“What?” a confused orderly asked.

“Not an issue,” Larabeth amended. “Tell you what, sponges. If you promise to let all the orderlies and inmates go back to what they were doing before the riot, I promise none of you will be forced to do anything you don’t want to do for as long as you continue to exist.”

“To exist?” a sponge said.

“That sounds ominous,” another added.

“It’s not so bad,” Larabeth said. “Why don’t we all sit down and watch the end of Matlock together?”

Moved by her words for some reason not readily apparent to any of them, the sponges agreed and took seats alongside those asylum patients who had not fled during the riot. Once everyone was settled down and comfortable, Janitor Morrow walked over to her.

“Larabeth?”

She smiled at him. “Yes, Mister Morrow?”

“What did you mean when you told the sponges ‘as long as you continue to exist?'”

“Oh!” Larabeth tried to think back. “Honestly? I don’t remember.”

“Right,” said Morrow. “So … are they going to riot again?”

Larabeth checked the word count. “Nope! There’s only 90 words left before the end of this story.”

“What does that mean?” Morrow asked.

“Nothing important,” Larabeth said. “Anyway, I don’t have to go now. They don’t need me over in the Fantasy-Faction RPG forum.”

“What’s that?” Morrow asked.

“Not sure!” Larabeth eagerly rubbed her golden medallion. “Nice talking to you, Morrow!”

“Right?” Morrow said. He blinked as Larabeth vanished in a poof of smoke.

“Hey.” A sponge sidled over. “Do you think she was serious about that 90 words thing?”

“Honestly?” Morrow frowned. “I don’t know what she meant.”

THE END

 

About the Story:

The theme “Breaking the Fourth Wall” really stumped me. I don’t generally write “funny” stories (while I try to incorporate humor into my fiction, I don’t consider myself suited to writing entirely comedic tales) and initially, the only route to go with a fourth wall breaking story seemed to be comedic. Because of the word count (limit of 1,500 words!), I soon settled on the idea of a protagonist who realized they were in a story and was (in terror) counting its words until the story (and them, by extension) ended.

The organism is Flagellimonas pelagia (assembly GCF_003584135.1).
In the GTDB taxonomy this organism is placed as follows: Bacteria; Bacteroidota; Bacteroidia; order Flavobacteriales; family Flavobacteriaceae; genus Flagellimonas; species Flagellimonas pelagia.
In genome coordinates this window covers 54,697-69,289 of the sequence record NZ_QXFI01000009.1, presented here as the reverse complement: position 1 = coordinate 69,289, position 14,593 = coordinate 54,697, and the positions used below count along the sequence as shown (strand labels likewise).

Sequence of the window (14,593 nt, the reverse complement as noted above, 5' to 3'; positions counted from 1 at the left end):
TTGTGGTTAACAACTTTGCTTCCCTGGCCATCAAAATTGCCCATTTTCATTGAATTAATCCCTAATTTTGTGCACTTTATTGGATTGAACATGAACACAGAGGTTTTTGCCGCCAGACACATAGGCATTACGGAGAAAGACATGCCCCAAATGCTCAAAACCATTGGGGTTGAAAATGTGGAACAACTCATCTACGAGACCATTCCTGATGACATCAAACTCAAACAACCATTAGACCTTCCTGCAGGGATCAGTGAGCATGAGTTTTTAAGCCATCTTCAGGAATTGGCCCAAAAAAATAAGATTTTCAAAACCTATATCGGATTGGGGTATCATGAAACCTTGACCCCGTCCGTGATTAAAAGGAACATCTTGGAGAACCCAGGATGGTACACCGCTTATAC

This led to a bunch of dark story ideas, none of which I liked.  Fortunately, about the time we had this theme I also got involved with the Fantasy-Faction RPG, which is basically just a bunch of posters writing an interactive adventure involving characters they’ve created. And by creating my character, I also stumbled upon my story’s protagonist.

All characters for the RPG typically have skills or powers, and I liked the idea of Larabeth’s power being to occasionally break the fourth wall, but not in a conscious manner. Rather than recognizing that she is in a story, she instead treats the odd thoughts that pop into her head as insanity, and deals with those thoughts as calmly as she deals with everything else. Hence why she’s in an asylum in this story, and why she gets out before her 1,500 words are up.

Photo Credit:

photo credit: <a href=”http://www.flickr.com/photos/48995219@N05/4598319637″>A Day In the Life of a HouseWife</a> via <a href=”http://photopin.com”>photopin</a&gt; <a href=”https://creativecommons.org/licenses/by-nc-nd/2.0/”>(license)</a&gt;

Advertisements

Leave a Reply

Fill in your details below or click an icon to log in:

WordPress.com Logo

You are commenting using your WordPress.com account. Log Out / Change )

Twitter picture

You are commenting using your Twitter account. Log Out / Change )

Facebook photo

You are commenting using your Facebook account. Log Out / Change )

Google+ photo

You are commenting using your Google+ account. Log Out / Change )

Connecting to %s